With more and more people receiving their COVID-19 vaccine doses in Japan, sales of fever and pain relievers are also expanding sharply.

The number of people taking such drugs after experiencing negative reactions from novel coronavirus vaccines is believed to be rising.

According to Tokyo-based research firm Intage Inc., sales of antipyretic analgesics increased 50% from a year earlier in late June, when COVID-19 vaccinations at workplaces started.

A survey by Japan’s health ministry found that many people who received coronavirus vaccines experienced negative reactions such as pain in the area of injection, overall tiredness, headaches and fever. Nearly 80% of those who were given their second shot of the vaccine developed by Moderna Inc. of the United States ran a fever of 37.5 degrees Celsius or higher.

Intage found that sales of medicines to relieve pain and fever started to rise around May, when vaccinations among elderly people started in earnest. In particular, sales increased signifantly for products containing acetaminophen, which helps reduce pain and fever, Intage analyst Toshimitsu Kiji said.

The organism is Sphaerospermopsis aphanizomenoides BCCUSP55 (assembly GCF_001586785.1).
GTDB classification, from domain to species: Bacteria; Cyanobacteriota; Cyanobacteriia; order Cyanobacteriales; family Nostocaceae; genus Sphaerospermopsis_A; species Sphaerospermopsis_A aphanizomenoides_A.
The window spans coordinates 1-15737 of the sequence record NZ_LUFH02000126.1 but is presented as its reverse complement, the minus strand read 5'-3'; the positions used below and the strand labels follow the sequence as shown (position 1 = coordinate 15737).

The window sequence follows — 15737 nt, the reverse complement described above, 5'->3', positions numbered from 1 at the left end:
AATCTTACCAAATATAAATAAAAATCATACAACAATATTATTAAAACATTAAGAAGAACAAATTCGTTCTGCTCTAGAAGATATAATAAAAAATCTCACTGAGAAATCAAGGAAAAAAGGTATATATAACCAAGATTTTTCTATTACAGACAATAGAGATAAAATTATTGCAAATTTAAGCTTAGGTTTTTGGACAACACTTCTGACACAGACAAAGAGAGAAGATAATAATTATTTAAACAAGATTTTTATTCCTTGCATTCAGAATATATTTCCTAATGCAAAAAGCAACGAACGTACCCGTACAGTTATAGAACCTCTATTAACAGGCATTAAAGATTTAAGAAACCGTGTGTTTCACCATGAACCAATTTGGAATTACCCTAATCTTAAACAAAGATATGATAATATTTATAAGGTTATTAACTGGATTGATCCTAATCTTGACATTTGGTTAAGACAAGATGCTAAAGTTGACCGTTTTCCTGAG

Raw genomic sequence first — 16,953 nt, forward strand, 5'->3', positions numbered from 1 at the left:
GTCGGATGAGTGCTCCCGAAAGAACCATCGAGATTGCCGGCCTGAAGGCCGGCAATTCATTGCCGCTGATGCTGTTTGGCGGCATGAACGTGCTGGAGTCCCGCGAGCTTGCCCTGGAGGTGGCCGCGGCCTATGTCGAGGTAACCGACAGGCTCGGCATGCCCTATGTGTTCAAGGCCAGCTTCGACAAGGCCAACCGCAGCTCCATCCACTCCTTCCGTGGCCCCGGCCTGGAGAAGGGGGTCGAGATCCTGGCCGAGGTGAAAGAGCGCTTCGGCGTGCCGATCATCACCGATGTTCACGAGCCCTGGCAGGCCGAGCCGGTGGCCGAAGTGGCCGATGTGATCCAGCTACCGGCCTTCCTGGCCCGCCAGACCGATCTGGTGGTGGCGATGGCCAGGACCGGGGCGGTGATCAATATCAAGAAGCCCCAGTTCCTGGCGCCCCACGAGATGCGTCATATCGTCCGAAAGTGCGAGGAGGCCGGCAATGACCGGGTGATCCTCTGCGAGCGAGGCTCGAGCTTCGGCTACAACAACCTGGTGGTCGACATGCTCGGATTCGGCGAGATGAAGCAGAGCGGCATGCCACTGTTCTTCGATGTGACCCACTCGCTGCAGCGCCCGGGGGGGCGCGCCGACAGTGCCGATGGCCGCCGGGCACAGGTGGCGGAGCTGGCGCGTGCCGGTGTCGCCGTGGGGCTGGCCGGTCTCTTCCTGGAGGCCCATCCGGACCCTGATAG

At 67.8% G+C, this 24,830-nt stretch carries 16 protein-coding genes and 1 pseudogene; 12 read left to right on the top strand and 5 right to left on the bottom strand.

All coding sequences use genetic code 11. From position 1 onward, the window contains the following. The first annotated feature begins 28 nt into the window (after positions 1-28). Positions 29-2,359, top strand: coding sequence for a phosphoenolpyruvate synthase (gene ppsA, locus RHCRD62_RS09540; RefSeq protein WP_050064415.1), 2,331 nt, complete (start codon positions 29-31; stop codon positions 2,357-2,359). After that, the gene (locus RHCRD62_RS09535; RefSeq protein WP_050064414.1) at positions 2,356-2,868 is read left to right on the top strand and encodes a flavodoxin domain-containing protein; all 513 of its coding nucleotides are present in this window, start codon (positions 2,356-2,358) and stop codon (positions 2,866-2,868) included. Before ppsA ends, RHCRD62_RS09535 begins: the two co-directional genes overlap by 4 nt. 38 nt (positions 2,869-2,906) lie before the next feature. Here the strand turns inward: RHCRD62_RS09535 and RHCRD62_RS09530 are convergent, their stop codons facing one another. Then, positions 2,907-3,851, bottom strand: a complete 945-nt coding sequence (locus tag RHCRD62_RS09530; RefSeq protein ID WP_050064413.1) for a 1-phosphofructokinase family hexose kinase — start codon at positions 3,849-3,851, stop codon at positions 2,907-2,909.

Acetaminophen is prescribed by many doctors to people receiving COVID-19 vaccinations. Over-the-counter drugs using acetaminophen are also available from Lion Corp., Alinamin Pharmaceutical Co. and other companies.

Lion saw sales of its drugs relieving pain and fever rise 20% in January-June. Sales of Alinamin products shot up 40% in June, with some of them running out of stock temporarily.

Following such a situation, the health ministry said in mid-June that people can also take ibuprofen and loxoprofen, which also help ease pain and fever, for coronavirus vaccines’ side effects.

Sales of drugs with loxoprofen from Daiichi Sankyo Healthcare Co. grew 50% in the final week of July.

As Japan is seeing a resurgence in coronavirus cases, the end to the pandemic is nowhere in sight.

With COVID-19 vaccines expected to reach more people, Lion President Masazumi Kikukawa said that he expects the sharp increase in demand for pain and fever relievers will continue through the second half of 2021.

“We’ll deal with the situation by preparing the best possible production system,” he added.

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